I'm stepping away from the paranormal today to feature the contemporary thriller, The Schwarzschild Radius, set in my fair city. When Rachel's sister goes missing, the 18-year-old Columbia University student falls into a violent underworld of child pornography, snuff films, and other horrific crimes. In searching for her sister, Rachel finds herself in the crosshairs of a killer who "auctions the deaths of young girls in an eBay of agony." This book is not for the faint of heart, with trigger warnings galore, but it's getting some terrific reviews, and worth a look if you like exciting but unsettling reads.
You can visit author Gustavo Florentin over on his website, connect with him on Facebook. And look for the giveaway at the end of the interview -- it's for a $50 Amazon gift card!
Tell me about The Schwarzschild Radius. What inspired you to tell Rachel’s story?
The Schwarzschild Radius had its genesis decades ago when I attended the Bronx High School of Science. I met so many brilliant young people there and a few years later I thought it would be a good idea to write a story about some geniuses who solve a mystery using their wits.
What type of world is the New York City that you have created in the book? Is it similar to the NYC we know, or are there certain elements that you created?
The New York City in the book really exists, though it may not be something most people are familiar with. The abandoned subway tunnels, for instance, go back to the Civil War, and there really are people living in some of them. They are called “mole people." (Ed note: For those interested, there's a great book from the early 90s, about the homeless that live in the abandoned subway tunnels, The Mole People: Life in the Tunnels Beneath NYC)
What drew you to writing thrillers?
I started out reading the classics when I was young. Later, I came to admire devices like plot twists and surprise endings. There are many more of those in thrillers than in The Brothers Karamazov, for example. I really liked The Day of the Jackal. Forsythe combined research, suspense and a beautifully elegant writing style into a blockbuster and that book really set the bar for me.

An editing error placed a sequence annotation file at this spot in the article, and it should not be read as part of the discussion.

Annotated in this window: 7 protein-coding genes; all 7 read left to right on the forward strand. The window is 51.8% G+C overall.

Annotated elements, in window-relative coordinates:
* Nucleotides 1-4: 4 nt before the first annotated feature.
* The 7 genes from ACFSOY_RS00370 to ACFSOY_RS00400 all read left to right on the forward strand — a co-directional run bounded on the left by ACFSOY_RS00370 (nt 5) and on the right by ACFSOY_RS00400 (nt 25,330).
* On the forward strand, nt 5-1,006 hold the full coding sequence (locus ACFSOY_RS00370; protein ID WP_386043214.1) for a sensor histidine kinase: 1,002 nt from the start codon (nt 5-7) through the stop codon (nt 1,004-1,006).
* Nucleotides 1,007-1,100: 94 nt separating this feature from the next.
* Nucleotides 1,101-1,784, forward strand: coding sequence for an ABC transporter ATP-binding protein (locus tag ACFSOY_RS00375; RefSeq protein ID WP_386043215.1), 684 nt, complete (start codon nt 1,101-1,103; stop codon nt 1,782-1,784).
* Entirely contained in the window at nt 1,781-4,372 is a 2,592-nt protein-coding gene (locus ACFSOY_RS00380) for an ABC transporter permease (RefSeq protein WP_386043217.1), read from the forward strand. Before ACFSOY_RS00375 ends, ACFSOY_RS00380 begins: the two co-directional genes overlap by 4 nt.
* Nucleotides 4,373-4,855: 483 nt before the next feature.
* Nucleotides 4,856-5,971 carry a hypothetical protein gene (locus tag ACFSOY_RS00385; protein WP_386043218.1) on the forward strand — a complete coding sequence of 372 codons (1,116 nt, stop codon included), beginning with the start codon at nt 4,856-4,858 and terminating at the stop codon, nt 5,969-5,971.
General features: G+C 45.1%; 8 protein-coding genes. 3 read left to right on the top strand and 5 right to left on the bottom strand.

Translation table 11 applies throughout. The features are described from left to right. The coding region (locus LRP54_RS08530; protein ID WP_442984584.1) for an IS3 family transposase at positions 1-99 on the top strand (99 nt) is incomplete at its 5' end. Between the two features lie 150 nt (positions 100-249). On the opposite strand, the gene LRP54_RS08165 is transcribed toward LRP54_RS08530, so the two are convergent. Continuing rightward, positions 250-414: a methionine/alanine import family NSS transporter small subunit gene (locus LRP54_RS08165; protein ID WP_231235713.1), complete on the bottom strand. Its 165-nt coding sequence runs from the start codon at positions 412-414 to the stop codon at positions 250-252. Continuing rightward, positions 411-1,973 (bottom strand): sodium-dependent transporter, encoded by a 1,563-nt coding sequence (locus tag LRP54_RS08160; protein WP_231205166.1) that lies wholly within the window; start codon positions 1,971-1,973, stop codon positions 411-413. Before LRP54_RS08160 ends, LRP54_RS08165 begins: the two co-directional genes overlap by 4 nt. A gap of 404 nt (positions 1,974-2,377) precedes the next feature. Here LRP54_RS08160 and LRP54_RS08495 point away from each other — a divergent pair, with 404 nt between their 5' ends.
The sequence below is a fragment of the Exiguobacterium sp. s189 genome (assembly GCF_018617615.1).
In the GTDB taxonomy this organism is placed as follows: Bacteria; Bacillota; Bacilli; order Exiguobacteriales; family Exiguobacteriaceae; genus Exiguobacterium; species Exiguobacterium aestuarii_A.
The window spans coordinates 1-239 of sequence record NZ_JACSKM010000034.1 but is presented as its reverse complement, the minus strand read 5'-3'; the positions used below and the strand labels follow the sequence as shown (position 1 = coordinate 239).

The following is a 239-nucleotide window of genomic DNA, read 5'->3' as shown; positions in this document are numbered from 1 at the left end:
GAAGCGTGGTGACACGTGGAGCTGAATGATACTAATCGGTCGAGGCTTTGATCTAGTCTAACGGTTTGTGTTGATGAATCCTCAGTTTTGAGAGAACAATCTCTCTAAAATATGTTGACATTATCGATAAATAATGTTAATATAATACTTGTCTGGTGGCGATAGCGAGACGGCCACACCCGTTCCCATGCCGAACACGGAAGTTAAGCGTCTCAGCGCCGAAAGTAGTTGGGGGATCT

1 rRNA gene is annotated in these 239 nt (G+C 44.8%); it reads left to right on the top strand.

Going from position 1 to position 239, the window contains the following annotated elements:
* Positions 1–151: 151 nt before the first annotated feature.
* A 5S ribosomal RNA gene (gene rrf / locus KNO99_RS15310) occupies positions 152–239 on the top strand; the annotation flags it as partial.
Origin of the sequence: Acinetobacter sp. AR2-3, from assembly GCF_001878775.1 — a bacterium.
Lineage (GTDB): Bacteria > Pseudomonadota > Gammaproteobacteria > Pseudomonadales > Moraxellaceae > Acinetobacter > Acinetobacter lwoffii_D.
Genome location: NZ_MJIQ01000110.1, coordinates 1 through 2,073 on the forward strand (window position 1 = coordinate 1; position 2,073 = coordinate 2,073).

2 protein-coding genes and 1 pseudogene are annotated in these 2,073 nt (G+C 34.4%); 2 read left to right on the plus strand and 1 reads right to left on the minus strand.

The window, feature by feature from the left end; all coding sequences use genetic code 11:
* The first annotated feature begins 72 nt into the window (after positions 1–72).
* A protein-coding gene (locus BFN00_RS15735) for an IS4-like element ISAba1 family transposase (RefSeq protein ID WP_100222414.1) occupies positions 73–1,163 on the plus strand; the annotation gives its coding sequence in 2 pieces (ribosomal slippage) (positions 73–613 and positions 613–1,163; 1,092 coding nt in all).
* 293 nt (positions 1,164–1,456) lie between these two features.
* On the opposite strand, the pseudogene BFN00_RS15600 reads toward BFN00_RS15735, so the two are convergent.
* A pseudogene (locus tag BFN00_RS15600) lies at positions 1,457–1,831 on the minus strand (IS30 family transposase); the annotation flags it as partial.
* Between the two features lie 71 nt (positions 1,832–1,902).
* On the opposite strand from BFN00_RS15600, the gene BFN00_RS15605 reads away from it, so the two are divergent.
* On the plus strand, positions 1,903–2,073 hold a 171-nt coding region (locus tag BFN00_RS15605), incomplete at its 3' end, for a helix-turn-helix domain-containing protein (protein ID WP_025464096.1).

Many of the reviews for this book focus on how frightening and dangerous the world is that Rachel dives into. And that the “monsters” are real rather than paranormal creatures make it all the more horrific. Is it difficult to write “human” monsters? How do you get into their heads?
I can identify to some extent even with the bad guys, but at some point, I simply have to use a lot of technique. These antagonists are SO evil that it’s hard to get into their skin. I find that making them intelligent and at times reserved is more effective than making them act over the top all the time. That would get tiresome and the evil would lose its impact.
You have a fascinating, very technical day job! Is it tough moving between engineer and writer? How do you balance the two?
One has nothing to do with the other, it’s true. Sometimes when I’ve had a really stressful day I have to unwind before writing by listening to music or playing the violin for a while. When you’re doing one job, you really have to forget the other. Needless to say, I would rather be writing than solving IT problems.
Now that The Schwarzschild Radius is released, what is next for you?
I’m working on my next thriller, but I find that marketing The Schwarzschild Radius takes more time than I thought it would. Marketing is not something you give much thought to when you start writing. I don’t really care for self-promotion, but it’s a reality of the writing life. My new novel is a political thriller where the main character is John McKenna, the detective in The Schwarzschild Radius. I needed someone with his background and he fit the bill perfectly, so that saved me the trouble of creating a new protagonist.
Do you have any writing rituals?
Yes, I tend to read first. I’m usually reading four or five books at a time and I’ll read a chapter of each to get into the groove. Then I’ll read what I wrote yesterday, then I’ll start writing my day’s quota, which is 500 words during the week and 1000 to 1500 words on the weekends. It’s a tough regimen between my day job, marketing The Schwarzschild Radius and having a life.
Where is your favorite place to write?
I do all my writing on a home-made lapdesk in front of my fireplace. I have a really nice office which I use for my engineering work, but when I quit for the day, I don’t go back in there.
What inspires you to write?
I like originality. I’ll always look for an original premise and I have to be able to condense it into a great pitch under 30 words. Above all, the idea has to move me. I have to get the feeling that this story HAS to be told. Only then can I commit a couple of years of my life to writing it.
What 5 books are on your bookshelf right now?
It’s all over the map. Money Shot, by Crista Faust, The Gospel of Sri Ramakrishna, The Snow Leopard by Peter Mathiessen, Hollywood by Gore Vidal and an Agatha Christie collection.
What do you recommend people see/read/hear?
Well, certainly if you’re into fiction and drama, immerse yourself in it. Find an inexpensive playhouse and see plays whenever you can. Read history, classics and the modern works. I watch a lot of foreign films on Netflix. Get a feel for what’s been done, so when you get an idea, you’ll know if it’s worthy.